Stability is no bargain. A lump sum invested for 25 or 30 years in a less wiggly portfolio might only grow to half as much as a more effective portfolio that embraces that longer time horizon. The longer we can tolerate volatility, the better off we may be.
Want content like this in your inbox each week? Leave your email here.
It’s good fun to watch small children at play, using their imagination – they might be pirates or princesses, or serving imaginary meals, or having conversations with stuffed animals.
What is not good fun are financial types who pretend that so-called “market-linked” products actually provide exposure to real investment market returns. Often, a formula used to determine returns pays only a fraction of percentage gains, puts a maximum limit on returns, and ignores the effect of dividends. That’s investing only in the same sense that talking to a teddy bear is actual conversation*.
There is another common form of make-believe in the investment world. Some pretend that one might sharply limit the ups-and-downs in an account, yet still reap stock market returns, through some special strategy or tactic. Our view is that this is pandering. Long term investing is about willingness to accept a certain amount of risk in pursuit of getting paid.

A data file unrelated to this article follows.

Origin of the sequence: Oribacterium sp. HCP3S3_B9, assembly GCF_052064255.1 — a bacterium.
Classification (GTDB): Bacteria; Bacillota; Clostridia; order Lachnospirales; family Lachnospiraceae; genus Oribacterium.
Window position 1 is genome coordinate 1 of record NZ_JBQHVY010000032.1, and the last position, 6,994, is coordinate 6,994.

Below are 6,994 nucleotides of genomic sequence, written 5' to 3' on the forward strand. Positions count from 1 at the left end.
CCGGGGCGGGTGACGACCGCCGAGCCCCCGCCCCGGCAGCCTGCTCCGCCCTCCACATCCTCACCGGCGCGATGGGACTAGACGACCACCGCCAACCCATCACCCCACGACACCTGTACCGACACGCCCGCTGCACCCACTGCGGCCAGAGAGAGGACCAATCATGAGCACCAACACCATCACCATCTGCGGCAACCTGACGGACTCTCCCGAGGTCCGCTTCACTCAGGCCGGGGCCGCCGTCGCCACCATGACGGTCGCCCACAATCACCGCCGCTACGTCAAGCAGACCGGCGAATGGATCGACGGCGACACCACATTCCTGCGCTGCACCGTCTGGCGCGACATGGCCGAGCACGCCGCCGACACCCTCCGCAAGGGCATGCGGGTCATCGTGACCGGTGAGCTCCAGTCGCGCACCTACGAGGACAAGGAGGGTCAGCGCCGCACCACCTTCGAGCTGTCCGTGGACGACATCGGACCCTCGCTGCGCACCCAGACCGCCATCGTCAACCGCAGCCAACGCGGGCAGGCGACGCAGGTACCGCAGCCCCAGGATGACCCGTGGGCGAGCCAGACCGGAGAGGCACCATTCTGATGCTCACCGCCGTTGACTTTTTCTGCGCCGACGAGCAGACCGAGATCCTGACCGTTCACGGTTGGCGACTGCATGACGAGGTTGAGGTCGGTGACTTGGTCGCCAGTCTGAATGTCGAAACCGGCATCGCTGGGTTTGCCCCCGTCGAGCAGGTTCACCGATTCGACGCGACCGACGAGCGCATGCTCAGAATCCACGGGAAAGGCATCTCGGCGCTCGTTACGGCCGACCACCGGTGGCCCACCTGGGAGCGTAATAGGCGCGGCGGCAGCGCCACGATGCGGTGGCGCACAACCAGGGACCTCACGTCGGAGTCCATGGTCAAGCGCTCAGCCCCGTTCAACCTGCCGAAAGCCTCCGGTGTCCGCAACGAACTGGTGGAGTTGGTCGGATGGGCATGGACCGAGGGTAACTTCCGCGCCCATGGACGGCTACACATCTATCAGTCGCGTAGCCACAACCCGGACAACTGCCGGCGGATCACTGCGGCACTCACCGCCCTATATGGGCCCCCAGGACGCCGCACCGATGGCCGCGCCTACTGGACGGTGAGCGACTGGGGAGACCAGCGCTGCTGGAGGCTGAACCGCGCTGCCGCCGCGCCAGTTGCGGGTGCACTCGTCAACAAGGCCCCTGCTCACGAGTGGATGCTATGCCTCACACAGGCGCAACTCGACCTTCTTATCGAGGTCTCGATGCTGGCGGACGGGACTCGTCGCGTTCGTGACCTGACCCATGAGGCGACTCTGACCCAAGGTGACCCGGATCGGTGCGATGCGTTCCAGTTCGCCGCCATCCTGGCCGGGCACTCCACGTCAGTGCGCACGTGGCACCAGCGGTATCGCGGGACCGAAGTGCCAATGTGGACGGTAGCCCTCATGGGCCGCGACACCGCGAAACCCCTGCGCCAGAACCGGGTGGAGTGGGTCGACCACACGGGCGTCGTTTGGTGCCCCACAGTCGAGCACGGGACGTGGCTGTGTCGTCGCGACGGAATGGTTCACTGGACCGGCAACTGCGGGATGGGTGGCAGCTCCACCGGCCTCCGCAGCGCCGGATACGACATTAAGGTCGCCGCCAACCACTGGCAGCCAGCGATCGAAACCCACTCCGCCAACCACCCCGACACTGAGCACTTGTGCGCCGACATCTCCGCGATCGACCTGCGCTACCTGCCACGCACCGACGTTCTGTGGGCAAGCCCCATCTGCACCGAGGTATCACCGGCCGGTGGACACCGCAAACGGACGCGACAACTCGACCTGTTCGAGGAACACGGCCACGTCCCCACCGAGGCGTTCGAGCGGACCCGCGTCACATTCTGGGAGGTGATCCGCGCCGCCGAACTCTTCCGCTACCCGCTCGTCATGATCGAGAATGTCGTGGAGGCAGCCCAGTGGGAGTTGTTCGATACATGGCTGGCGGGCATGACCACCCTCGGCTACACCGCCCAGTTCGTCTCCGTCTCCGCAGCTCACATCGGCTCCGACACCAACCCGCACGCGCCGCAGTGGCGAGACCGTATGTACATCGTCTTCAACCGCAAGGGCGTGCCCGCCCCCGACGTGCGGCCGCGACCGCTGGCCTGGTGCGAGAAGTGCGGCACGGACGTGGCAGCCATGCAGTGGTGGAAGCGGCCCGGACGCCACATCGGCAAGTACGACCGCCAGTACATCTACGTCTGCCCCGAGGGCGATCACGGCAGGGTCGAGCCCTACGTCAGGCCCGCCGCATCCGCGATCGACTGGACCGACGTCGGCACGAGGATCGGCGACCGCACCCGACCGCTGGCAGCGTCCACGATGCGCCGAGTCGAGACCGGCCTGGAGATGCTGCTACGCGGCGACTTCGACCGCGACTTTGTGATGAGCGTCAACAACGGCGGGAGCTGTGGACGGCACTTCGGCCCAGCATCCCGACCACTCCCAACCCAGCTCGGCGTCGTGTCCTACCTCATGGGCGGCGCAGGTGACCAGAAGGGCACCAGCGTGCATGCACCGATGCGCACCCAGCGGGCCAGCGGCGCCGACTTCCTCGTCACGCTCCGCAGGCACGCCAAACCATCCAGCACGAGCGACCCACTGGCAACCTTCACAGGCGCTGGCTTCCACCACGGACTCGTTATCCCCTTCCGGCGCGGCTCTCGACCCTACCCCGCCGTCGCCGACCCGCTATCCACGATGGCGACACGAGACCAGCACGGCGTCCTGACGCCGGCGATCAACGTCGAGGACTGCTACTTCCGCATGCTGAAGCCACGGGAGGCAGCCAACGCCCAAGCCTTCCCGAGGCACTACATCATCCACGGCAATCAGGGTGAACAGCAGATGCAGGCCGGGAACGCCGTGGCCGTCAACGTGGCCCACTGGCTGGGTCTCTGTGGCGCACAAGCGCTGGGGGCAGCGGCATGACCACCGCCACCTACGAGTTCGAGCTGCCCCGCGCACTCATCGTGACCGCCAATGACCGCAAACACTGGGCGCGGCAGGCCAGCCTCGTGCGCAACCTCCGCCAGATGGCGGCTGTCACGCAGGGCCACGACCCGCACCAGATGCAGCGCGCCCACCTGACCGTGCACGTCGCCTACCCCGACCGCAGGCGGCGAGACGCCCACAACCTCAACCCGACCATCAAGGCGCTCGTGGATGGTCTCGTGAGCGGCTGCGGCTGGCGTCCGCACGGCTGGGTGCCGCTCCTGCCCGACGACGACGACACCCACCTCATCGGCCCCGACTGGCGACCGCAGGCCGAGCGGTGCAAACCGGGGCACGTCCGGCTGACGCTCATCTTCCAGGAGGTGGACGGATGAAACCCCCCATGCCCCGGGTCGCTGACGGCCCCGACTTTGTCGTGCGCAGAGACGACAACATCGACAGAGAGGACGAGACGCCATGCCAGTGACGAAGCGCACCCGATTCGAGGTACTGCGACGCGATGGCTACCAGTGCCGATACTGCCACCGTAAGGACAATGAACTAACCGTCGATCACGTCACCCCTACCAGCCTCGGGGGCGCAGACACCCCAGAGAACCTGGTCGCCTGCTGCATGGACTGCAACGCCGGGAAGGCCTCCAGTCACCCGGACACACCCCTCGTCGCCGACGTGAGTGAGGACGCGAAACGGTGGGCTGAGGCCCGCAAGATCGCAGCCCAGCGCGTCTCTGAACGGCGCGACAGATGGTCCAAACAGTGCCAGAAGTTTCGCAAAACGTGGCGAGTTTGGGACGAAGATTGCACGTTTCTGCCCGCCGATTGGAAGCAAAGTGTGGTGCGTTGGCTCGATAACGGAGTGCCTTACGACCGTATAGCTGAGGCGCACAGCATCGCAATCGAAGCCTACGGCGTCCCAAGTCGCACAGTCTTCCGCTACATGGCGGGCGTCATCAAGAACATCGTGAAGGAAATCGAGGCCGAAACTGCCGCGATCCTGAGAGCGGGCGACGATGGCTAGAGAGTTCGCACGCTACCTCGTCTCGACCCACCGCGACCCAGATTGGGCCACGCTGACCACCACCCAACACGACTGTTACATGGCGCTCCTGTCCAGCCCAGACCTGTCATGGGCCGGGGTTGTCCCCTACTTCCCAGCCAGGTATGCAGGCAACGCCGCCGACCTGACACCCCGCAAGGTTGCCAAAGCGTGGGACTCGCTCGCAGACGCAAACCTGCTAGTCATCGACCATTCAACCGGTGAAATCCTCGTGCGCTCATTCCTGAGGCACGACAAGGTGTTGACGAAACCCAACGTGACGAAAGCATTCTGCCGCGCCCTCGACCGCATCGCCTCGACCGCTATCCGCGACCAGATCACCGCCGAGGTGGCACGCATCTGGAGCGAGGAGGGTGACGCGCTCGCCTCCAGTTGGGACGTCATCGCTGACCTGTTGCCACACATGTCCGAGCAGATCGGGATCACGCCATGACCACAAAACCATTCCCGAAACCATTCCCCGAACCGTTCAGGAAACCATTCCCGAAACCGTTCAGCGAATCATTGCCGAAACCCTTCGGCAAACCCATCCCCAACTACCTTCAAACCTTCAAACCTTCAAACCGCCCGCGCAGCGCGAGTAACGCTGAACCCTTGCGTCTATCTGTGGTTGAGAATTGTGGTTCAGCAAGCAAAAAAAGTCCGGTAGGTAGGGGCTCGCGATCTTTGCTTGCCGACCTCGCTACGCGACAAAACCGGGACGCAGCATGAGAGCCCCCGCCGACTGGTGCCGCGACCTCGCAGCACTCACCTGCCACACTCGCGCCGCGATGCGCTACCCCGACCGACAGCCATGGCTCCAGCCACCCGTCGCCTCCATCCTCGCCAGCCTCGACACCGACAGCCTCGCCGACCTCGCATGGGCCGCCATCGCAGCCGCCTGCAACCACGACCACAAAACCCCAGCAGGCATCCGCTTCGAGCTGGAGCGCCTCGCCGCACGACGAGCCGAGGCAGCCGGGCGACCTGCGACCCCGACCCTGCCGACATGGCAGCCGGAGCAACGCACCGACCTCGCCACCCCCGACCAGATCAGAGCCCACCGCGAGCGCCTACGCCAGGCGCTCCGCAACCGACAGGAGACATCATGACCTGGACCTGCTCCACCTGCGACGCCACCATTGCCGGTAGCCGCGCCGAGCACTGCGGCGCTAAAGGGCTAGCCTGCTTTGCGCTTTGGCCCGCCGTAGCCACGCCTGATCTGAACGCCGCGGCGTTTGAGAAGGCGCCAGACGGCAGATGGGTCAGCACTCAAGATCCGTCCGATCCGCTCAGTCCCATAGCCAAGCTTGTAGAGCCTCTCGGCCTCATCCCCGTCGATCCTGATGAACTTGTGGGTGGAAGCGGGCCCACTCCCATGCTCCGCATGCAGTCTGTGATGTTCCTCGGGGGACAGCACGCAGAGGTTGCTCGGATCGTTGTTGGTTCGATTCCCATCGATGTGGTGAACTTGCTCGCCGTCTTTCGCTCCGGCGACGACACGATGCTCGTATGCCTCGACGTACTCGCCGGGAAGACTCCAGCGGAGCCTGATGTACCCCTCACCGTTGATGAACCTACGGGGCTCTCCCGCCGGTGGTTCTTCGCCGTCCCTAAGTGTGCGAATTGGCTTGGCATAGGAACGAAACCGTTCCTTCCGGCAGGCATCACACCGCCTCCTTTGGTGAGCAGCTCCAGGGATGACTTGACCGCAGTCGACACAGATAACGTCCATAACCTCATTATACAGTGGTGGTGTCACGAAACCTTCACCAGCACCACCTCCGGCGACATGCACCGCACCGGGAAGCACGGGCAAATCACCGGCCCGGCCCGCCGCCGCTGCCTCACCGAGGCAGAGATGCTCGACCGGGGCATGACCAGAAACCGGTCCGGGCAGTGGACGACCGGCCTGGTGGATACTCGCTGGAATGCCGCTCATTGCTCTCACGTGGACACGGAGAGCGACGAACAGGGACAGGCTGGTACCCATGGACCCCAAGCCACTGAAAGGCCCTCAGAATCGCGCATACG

Both of these fantasies play on the natural human desire for stability. But lower volatility may come at a cost of lower returns or higher costs. By the time the investor figures out there is either less stability than expected, or lower returns, a lot of freight may have been paid. Skip the make-believe, keep it real.
Clients, not everyone agrees with us – we hold contrarian views. If you would like to talk about this or anything else, please email us or call.
*The opinions voiced in this material are for general information only and are not intended to provide specific advice or recommendations for any individual.
You must be logged in to post a comment.